Why is this important?
Given that the Education Strategy (2011-16) states that the University's graduates should have, in addition to discipline-specific skills and attributes valued by employers, which include critical thinking, adaptability, intellectual flexibility, enquiry, capacity to challenge, and an ability to work in teams, then Brew's (2007:7) view that research and inquiry are 'central to professional life in the twenty-first century' and that '[r]research and inquiry is not just for those who choose to pursue an academic career' provides a strong case for linking research and teaching throughout the curriculum at all levels.
In addition to staff involved in pedagogic research, linking teaching and research at Queen’s has broadly been defined under the following headings:
- Students learning about others’ research, which includes students engaging in research discussions.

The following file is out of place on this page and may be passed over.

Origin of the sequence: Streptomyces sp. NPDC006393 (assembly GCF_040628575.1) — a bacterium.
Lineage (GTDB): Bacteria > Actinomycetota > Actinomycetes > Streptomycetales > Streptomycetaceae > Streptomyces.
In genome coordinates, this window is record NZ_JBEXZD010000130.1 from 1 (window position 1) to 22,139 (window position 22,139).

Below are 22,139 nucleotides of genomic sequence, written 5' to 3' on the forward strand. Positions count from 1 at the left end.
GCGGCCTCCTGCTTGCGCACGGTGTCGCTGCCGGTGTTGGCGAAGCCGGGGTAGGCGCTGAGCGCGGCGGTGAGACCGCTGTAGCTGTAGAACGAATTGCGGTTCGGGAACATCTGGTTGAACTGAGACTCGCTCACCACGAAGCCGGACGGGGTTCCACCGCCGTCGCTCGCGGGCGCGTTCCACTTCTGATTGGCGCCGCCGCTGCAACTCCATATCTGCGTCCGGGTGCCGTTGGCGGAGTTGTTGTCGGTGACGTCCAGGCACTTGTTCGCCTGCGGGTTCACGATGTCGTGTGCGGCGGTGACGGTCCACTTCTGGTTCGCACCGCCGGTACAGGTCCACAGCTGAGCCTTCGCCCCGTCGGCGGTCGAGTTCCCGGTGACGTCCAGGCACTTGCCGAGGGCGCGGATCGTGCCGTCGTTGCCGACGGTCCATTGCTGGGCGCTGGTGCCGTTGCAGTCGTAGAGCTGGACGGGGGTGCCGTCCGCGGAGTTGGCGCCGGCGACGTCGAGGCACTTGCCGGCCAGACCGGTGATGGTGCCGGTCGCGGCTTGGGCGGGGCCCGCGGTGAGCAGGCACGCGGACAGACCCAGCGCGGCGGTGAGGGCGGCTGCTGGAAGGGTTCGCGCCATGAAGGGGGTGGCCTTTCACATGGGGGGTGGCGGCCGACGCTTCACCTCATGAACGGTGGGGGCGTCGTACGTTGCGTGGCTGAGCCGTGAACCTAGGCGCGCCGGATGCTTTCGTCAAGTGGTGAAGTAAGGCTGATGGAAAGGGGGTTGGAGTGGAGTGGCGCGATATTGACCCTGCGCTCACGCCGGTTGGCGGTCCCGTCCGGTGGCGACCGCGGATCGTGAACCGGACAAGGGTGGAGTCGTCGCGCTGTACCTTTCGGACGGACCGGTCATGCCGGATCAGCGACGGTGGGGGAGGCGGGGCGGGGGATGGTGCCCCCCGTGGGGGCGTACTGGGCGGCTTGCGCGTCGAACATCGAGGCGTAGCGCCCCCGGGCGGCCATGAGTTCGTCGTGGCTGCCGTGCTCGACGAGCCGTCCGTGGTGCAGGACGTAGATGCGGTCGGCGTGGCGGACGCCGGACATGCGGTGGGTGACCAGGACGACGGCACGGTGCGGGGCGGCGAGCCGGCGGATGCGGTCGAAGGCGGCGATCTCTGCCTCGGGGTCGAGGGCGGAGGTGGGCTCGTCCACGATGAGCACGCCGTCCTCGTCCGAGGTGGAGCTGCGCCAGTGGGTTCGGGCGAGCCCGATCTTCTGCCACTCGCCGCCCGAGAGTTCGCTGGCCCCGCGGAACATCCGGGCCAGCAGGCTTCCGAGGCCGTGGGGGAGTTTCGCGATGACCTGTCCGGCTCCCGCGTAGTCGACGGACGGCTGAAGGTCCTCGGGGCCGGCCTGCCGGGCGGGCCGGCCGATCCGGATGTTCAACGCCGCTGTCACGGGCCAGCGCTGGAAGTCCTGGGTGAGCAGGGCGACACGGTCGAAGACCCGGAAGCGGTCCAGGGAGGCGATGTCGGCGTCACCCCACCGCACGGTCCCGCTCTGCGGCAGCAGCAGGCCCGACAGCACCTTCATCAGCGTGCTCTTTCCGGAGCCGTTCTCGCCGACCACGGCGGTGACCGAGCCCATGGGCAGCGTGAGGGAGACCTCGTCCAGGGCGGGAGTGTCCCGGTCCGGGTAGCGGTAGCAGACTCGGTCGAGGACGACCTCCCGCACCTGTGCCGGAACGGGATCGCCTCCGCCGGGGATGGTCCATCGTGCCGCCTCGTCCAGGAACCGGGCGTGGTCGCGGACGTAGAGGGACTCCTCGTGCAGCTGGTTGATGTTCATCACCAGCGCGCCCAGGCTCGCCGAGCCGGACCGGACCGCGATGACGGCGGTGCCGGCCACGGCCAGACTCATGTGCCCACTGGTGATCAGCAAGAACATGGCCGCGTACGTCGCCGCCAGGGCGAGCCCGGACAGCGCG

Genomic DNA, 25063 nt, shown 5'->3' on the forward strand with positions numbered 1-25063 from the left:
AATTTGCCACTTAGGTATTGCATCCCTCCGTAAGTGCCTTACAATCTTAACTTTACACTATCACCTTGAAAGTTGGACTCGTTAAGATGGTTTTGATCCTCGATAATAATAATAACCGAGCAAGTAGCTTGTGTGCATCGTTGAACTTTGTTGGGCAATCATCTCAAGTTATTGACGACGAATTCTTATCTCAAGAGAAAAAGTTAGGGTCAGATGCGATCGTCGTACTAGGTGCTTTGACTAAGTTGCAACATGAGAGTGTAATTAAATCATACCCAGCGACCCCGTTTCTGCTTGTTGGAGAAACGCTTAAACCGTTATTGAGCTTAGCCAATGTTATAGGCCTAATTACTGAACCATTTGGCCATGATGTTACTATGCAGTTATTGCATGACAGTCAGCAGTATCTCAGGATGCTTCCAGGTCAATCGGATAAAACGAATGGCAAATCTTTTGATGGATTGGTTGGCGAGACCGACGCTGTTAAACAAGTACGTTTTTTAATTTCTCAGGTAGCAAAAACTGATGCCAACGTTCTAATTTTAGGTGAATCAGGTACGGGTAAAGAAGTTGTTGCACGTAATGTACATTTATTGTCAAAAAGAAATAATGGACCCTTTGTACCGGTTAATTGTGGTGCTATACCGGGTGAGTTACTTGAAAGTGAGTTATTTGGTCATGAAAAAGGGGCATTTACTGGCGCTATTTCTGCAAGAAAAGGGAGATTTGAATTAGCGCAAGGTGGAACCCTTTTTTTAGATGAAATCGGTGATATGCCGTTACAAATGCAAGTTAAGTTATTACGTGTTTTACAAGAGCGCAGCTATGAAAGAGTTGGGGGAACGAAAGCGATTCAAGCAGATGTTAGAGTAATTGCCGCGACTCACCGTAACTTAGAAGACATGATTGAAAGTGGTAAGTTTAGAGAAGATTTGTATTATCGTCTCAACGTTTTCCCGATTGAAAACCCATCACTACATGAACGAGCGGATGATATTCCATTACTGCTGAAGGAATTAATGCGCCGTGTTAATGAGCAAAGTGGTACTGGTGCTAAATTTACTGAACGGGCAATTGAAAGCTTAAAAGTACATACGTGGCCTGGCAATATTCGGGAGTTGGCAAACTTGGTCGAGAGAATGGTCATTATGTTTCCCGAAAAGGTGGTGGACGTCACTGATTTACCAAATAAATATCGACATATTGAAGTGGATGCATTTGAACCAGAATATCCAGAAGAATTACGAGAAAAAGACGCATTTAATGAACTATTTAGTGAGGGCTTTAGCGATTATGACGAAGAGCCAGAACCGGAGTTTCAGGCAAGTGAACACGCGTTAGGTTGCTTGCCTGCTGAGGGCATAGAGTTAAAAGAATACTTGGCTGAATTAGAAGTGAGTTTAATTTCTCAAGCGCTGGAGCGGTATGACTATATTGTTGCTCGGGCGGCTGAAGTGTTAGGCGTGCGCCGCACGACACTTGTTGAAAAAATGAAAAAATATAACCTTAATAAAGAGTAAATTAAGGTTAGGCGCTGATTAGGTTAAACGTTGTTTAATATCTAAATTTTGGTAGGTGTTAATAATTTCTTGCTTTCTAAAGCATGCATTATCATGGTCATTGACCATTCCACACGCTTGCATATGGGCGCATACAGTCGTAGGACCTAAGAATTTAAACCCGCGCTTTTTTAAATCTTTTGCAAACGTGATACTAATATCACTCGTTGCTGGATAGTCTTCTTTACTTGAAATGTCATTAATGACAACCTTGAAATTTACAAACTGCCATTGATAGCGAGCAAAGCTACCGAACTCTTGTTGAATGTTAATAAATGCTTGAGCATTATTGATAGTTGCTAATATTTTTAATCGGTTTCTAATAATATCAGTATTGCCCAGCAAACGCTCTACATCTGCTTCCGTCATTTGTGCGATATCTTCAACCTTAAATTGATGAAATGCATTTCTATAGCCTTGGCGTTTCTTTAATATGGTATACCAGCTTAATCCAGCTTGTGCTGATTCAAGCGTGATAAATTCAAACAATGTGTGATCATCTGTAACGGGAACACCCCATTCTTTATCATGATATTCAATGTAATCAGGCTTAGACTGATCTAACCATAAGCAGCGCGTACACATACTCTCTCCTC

- Students learning to do research.
- Students learning in research mode.
In these ways helps to provide them with the graduate attributes outlined in the Education Strategy (2011-16). In addition, the students will gain a greater insight into the rresearch and research process that staff conduct.
The graduate attributes listed above can also be engendered through (IBL), where learning and teaching takes place through inquiry or research. IBL is particularly useful in research-led teaching because the emphasis is on students doing research rather than simply being the recipients of research.
These pages will explore this in more detail providing and case examples of and from across the University as well as other that staff may find useful.
Brew, A (2007) Research and teaching from the students’ perspective, International policies and practices
for academic enquiry: An international colloquium held at Marwell conference centre, Winchester, UK,
Centre for Educational Development
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